The speaker in Customs is often drained by the frames she must move through, but throughout the book, there are glimpses of an enlivening we convening despite imperial borders. In “Visa,” the speaker waits in an international terminal for a loved one to exit customs. Watching as the beloved turns “from shadow to shape to gait,” the speaker, too, is transformed, seeing her own “imagined life come to life and approach, briefly, me.” The railing at the exit that keeps the speaker from moving toward her loved one (a railing which, the speaker notes, “domestic terminals do not have”) reoccurs in the entry into English, which cordons off tenses—Farsi’s “is-was, the residue of it over the clear bulb of your eye” disclaimed by American logics that insistently hold the past at bay. Messing the brutal orders of American grammar is a condition for finding a way toward what empire would keep distant. In “An Otherwise,” the long final poem in which the speaker weaves her mother’s childhood in Iran together with her own in the West, she says, in response to the question “What did you leave behind?”: “We wanted // to be asked / of these things. // To tell of them / was to live // again.” For the exile, the is-was is a state of living, of becoming; it is the place where the past meets the present, not as a kind of calcified nostalgia, but as dynamic entanglement with the persistent counterfactual—what should have been. It is also a record of desire: We want to be together.
Messing the brutal orders of American grammar is a condition for finding a way toward what empire would keep distant.
Customs is threaded with these desires for gathering. When the reader enters the collection, after passing through the narrow frame of “America,” they encounter the first of the “Dear Aleph” epistolary poems—each observing the metropole’s cruelties and addressing a you with whom a correspondence seems to be developing, largely out of view of the reader. The untitled penultimate poem unfolds as a dialogue between two unnamed speakers. I imagine it as the mother and daughter of “An Otherwise,” briefly finding each other across an unbreachable distance:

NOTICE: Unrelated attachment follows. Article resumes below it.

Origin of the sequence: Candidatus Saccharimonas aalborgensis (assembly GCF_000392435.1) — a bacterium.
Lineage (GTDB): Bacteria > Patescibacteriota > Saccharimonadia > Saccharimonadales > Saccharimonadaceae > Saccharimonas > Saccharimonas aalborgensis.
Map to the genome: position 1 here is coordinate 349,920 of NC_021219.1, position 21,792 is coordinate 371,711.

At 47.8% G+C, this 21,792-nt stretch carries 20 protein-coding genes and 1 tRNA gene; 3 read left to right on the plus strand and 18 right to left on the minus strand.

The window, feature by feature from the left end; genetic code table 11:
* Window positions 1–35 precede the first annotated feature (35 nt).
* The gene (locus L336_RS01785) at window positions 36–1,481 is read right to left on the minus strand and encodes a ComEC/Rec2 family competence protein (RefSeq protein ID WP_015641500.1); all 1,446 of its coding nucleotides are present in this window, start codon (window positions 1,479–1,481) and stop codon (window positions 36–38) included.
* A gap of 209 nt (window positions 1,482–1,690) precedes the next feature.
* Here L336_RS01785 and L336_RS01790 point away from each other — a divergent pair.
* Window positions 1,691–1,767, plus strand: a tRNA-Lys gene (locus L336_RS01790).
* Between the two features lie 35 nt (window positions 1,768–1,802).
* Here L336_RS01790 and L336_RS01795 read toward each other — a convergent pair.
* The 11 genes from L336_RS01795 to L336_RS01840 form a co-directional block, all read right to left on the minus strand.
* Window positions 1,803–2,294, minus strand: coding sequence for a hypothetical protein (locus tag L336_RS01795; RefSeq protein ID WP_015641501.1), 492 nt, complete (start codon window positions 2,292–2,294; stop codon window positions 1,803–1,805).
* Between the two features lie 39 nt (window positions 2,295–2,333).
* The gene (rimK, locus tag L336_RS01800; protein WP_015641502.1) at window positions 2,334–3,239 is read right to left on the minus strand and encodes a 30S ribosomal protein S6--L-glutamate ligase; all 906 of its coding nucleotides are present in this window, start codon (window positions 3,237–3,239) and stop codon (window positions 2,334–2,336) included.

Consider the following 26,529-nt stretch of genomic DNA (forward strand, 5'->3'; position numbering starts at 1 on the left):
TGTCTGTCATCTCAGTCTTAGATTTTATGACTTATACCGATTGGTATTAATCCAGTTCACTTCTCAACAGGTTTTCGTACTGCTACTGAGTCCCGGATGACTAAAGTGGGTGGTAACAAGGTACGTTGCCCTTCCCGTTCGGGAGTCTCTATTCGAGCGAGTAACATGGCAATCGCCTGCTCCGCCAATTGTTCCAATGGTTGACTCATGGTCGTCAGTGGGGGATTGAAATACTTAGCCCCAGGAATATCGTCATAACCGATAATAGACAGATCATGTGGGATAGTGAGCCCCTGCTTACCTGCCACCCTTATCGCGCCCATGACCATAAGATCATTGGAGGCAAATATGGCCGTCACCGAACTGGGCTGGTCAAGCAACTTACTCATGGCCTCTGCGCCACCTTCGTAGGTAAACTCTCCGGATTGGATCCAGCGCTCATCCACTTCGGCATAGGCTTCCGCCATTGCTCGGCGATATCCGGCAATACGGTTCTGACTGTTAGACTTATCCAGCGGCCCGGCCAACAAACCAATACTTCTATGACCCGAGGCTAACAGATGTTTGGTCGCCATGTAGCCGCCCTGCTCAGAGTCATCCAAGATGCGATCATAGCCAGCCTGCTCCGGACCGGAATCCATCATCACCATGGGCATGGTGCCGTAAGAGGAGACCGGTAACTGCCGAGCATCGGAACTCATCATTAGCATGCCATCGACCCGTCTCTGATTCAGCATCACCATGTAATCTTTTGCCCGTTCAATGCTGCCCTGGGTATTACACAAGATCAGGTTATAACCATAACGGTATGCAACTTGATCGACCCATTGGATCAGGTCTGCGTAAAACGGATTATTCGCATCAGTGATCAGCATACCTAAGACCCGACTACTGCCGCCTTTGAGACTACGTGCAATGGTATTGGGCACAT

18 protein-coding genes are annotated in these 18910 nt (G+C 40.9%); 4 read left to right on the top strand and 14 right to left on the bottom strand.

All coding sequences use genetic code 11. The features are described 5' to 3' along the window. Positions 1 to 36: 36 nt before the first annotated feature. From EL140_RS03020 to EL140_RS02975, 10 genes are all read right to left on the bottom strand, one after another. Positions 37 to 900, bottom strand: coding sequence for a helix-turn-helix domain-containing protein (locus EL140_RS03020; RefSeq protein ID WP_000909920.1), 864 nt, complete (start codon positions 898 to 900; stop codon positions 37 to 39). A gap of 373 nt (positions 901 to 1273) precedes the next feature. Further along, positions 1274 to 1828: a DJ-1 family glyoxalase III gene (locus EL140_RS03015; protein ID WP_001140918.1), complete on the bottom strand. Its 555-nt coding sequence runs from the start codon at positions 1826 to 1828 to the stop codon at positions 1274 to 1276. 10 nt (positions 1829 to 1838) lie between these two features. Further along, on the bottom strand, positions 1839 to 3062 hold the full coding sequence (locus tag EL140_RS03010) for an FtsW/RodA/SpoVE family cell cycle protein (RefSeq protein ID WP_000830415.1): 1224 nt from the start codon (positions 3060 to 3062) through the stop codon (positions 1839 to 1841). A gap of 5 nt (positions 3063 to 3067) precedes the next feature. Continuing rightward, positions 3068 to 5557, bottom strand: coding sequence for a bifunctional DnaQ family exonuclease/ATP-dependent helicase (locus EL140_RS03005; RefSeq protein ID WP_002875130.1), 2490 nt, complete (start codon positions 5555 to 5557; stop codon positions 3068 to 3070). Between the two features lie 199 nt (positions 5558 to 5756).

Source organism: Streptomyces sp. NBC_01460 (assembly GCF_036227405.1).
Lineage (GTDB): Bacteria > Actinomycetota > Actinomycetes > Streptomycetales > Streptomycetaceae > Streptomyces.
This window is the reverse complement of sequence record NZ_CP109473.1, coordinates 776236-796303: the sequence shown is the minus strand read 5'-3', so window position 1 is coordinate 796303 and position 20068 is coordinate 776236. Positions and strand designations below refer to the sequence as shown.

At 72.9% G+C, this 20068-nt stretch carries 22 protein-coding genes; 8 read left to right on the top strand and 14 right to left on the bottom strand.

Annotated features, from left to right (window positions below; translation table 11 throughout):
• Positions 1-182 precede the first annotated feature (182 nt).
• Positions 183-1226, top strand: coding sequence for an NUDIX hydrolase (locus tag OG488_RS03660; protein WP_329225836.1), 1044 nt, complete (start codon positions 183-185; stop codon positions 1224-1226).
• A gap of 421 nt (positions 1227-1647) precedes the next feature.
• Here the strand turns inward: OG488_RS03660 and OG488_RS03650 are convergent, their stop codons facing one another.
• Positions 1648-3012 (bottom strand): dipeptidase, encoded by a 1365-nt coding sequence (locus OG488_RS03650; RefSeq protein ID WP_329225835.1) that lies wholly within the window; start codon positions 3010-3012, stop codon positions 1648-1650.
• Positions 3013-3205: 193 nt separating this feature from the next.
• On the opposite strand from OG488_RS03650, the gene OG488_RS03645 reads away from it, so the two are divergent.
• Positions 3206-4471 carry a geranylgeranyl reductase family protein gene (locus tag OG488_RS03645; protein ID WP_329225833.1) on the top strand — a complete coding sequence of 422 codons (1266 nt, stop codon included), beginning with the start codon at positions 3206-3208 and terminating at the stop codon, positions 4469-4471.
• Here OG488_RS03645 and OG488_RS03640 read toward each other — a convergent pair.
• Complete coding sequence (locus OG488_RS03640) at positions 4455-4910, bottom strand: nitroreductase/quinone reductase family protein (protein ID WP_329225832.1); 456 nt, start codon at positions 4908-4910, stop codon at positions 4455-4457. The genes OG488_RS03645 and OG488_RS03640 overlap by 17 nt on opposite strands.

Does yours have a landscape?
Because mine has a landscape.
—It is a path of small and sharp stone and it is lined with cypresses.
And are there other paths that you are aware of?
—One for each of us.
And are you waving?
—We will never see each other.
And are you aware of the waving?
Here, after all, is what Customs offers: the possibility of return—not as one would return to a place (an impossible feat, since place and time are always entwined), but as one would return a wave, or a letter. In an essay on Virginia Woolf’s letters, Kamran Javadizadeh muses:
If I write you a letter today, my words will have to be legible to you days from now. Our friendship will have to stretch to accommodate this asynchrony. Though the present tense of my letter will exist for you nowhere but in its pages, the stitching together of my present with yours will pull us both out of our lives, however briefly, and into a notional but shared time. Asynchrony becomes, in letter writing, its own form of intimacy.
The intimacy of asynchrony is also an exilic intimacy—a syncopated we out of linear time. A wave, a letter, a poem, acknowledges the distances and yet hopes, anyway. I want to tell you something.
Claire Schwartz is the author of the poetry collection Civil Service (Graywolf Press, 2022) and the culture editor of Jewish Currents.